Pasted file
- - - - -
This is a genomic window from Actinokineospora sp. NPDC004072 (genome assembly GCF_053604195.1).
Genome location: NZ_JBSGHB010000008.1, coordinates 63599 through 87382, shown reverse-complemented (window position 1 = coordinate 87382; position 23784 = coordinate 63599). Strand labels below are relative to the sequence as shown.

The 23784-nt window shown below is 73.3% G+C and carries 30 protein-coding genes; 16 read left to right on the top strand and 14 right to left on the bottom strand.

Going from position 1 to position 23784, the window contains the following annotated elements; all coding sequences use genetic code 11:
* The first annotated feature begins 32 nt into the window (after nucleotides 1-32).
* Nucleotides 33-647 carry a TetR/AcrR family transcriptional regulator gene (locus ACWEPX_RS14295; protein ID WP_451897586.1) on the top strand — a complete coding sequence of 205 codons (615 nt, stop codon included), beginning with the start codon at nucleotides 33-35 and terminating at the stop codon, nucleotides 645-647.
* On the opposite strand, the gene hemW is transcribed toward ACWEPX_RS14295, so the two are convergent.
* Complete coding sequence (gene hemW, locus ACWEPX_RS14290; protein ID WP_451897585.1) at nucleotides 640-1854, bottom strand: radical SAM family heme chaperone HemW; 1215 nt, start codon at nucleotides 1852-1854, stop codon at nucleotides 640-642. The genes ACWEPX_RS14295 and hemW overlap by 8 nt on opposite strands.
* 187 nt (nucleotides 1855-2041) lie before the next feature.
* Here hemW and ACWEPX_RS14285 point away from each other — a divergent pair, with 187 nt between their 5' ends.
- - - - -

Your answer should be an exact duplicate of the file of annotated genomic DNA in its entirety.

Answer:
This is a genomic window from Actinokineospora sp. NPDC004072 (genome assembly GCF_053604195.1).
Genome location: NZ_JBSGHB010000008.1, coordinates 63599 through 87382, shown reverse-complemented (window position 1 = coordinate 87382; position 23784 = coordinate 63599). Strand labels below are relative to the sequence as shown.

The 23784-nt window shown below is 73.3% G+C and carries 30 protein-coding genes; 16 read left to right on the top strand and 14 right to left on the bottom strand.

Going from position 1 to position 23784, the window contains the following annotated elements; all coding sequences use genetic code 11:
* The first annotated feature begins 32 nt into the window (after nucleotides 1-32).
* Nucleotides 33-647 carry a TetR/AcrR family transcriptional regulator gene (locus ACWEPX_RS14295; protein ID WP_451897586.1) on the top strand — a complete coding sequence of 205 codons (615 nt, stop codon included), beginning with the start codon at nucleotides 33-35 and terminating at the stop codon, nucleotides 645-647.
* On the opposite strand, the gene hemW is transcribed toward ACWEPX_RS14295, so the two are convergent.
* Complete coding sequence (gene hemW, locus ACWEPX_RS14290; protein ID WP_451897585.1) at nucleotides 640-1854, bottom strand: radical SAM family heme chaperone HemW; 1215 nt, start codon at nucleotides 1852-1854, stop codon at nucleotides 640-642. The genes ACWEPX_RS14295 and hemW overlap by 8 nt on opposite strands.
* 187 nt (nucleotides 1855-2041) lie before the next feature.
* Here hemW and ACWEPX_RS14285 point away from each other — a divergent pair, with 187 nt between their 5' ends.